The Cranky Consumer

 In Investments, Goodman Financial Insights

Ben McCue, CFA, Investment Research Analyst

In 2021, the US economy continued to rebound after the ups and downs of 2020. Household wealth and consumer balance sheets are in the best shape in years helped by a strong stock market and rising home valuations. The Bureau of Labor Statistics estimates that the most recent unemployment rate reading of 3.8% is approaching the pre-pandemic level while 11 million job openings have fueled wage growth of 5% in 2021, well above the pre-pandemic trend of about 3%. Despite these positive developments, the ongoing issue of inflation has created a sense of uneasiness for many consumers.

The most recent University of Michigan Consumer Sentiment Index, a measure of how optimistic consumers feel about their finances and the state of the economy, indicates that US consumer confidence has fallen to the lowest level in more than a decade. Consumer sentiment for February showed the overall index at 62.8, a drop of 6.5% from January and down 18.2% from a year ago (see chart).

We believe the decline in consumer confidence can be partly attributed to factors including Covid fatigue, the end of government stimulus, and unaffordable housing for new home buyers. However, in our view the single largest factor weighing on consumers has been persistent inflation, which we have discussed previously but seems to have caught many consumers off guard. Temporary shutdowns and supply chain challenges coupled with heightened demand for goods have given way to product short-ages of everything from automobiles to furniture and these challenges have yet to be fully resolved. Food, fuel, and rent costs are all rising at the fastest clip in over four decades, with prices increasing over the course of months compared to prior periods of high inflation such as the 1980s when prices also increased substantially but over the course of a decade. The Consumer Price Index, a measure of inflation, has increased to 7.5% annually in January compared to an increase in wages and salaries of 5.0% for the 12-month period ending in December 2021. As seen in the accompanying chart, this has resulted in a recent de-cline in inflation-adjusted (real) weekly wages after a long period of rising real wages. Thus, rising inflation has offset higher wages leading to diminishing consumer purchasing power.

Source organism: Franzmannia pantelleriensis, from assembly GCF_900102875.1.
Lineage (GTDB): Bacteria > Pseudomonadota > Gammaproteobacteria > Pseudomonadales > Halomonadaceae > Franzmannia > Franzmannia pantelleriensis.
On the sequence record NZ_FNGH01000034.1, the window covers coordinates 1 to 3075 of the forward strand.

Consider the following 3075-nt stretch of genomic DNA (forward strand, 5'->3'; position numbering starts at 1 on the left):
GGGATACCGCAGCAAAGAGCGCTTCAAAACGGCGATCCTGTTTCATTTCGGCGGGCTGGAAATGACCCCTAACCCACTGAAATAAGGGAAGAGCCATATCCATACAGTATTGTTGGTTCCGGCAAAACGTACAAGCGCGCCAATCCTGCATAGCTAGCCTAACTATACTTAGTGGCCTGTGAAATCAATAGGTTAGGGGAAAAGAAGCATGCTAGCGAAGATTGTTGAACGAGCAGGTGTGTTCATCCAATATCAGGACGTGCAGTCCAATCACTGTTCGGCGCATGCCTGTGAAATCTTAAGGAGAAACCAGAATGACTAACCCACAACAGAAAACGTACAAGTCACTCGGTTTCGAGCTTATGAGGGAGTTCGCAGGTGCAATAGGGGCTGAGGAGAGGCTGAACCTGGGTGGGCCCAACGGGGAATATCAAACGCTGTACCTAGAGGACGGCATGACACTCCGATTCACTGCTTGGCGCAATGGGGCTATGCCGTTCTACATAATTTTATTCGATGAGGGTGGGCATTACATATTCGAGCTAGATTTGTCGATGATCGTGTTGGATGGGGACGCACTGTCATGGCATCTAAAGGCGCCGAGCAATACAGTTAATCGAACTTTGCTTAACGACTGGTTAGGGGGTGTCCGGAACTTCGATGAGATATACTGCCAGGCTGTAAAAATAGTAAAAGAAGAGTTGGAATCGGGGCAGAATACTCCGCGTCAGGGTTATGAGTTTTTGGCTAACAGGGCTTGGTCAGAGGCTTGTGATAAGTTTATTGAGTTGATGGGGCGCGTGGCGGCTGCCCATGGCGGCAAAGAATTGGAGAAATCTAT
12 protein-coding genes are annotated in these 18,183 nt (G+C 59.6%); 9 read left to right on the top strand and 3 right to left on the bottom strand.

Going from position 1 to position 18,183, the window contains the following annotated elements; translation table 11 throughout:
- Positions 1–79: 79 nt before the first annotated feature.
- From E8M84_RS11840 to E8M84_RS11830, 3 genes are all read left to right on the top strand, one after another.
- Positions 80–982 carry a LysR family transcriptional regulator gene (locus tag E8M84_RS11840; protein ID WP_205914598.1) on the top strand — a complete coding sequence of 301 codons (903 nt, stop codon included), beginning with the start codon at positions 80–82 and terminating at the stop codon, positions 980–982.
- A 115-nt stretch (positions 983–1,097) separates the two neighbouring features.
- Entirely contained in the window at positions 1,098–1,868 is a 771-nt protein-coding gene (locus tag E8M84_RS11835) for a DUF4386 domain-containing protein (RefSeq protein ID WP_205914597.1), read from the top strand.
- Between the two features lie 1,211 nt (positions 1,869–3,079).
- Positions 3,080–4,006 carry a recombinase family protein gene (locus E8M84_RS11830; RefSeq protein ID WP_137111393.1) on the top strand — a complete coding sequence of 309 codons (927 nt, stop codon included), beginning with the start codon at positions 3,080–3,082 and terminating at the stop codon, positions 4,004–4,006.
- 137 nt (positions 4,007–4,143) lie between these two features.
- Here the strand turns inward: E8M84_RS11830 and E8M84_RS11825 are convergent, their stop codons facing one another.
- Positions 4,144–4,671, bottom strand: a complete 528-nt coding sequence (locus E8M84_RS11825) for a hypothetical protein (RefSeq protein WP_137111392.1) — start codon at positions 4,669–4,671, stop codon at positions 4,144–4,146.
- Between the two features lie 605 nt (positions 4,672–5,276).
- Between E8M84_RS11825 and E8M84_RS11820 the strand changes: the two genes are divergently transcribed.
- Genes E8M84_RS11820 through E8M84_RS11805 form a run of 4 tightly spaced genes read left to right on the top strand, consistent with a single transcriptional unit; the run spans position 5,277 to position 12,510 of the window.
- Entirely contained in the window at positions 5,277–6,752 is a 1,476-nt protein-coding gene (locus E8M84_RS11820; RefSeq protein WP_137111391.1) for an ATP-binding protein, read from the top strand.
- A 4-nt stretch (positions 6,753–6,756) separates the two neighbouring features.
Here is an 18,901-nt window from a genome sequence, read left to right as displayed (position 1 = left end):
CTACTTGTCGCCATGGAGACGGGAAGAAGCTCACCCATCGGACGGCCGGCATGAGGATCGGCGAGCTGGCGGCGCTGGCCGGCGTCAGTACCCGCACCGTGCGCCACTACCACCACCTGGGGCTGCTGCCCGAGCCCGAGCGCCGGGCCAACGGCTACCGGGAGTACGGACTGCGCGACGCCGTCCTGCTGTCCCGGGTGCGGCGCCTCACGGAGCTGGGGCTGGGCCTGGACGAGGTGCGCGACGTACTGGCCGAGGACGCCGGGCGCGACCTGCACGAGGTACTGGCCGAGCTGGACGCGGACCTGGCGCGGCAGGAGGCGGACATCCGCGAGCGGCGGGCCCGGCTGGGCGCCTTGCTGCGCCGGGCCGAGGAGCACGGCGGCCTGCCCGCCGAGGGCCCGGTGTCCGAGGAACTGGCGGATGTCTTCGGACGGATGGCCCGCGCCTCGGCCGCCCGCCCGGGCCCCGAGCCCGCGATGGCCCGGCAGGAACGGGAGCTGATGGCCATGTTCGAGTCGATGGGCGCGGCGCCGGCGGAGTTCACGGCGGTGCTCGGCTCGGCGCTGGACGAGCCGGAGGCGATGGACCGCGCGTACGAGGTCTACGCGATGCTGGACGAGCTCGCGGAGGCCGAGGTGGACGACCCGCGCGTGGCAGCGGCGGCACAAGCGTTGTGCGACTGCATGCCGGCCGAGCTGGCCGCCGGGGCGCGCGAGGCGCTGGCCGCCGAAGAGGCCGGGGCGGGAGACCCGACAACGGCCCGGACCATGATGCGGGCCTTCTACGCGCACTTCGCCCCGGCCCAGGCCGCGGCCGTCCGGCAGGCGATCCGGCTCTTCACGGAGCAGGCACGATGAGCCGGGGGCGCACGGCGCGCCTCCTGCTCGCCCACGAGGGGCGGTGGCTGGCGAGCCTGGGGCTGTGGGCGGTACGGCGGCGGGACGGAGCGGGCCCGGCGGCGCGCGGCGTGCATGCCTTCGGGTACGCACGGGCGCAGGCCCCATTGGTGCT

We believe consumer sentiment is an important indicator of the expected direction of the economy and can be a self-fulfilling prophecy to the extent that it does impact future spending considering consumer spending accounts for approximately 70% of GDP. Clearly, recent inflation has weighed heavily on sentiment but has yet to show up in consumer spending which has remained strong since mid-2021. Accordingly, we will continue to monitor consumer sentiment, consumer spending and inflation, along with other indicators, for signs of economic softness and believe that the current sentiment level, while concerning, does not necessarily indicate an impending recession.

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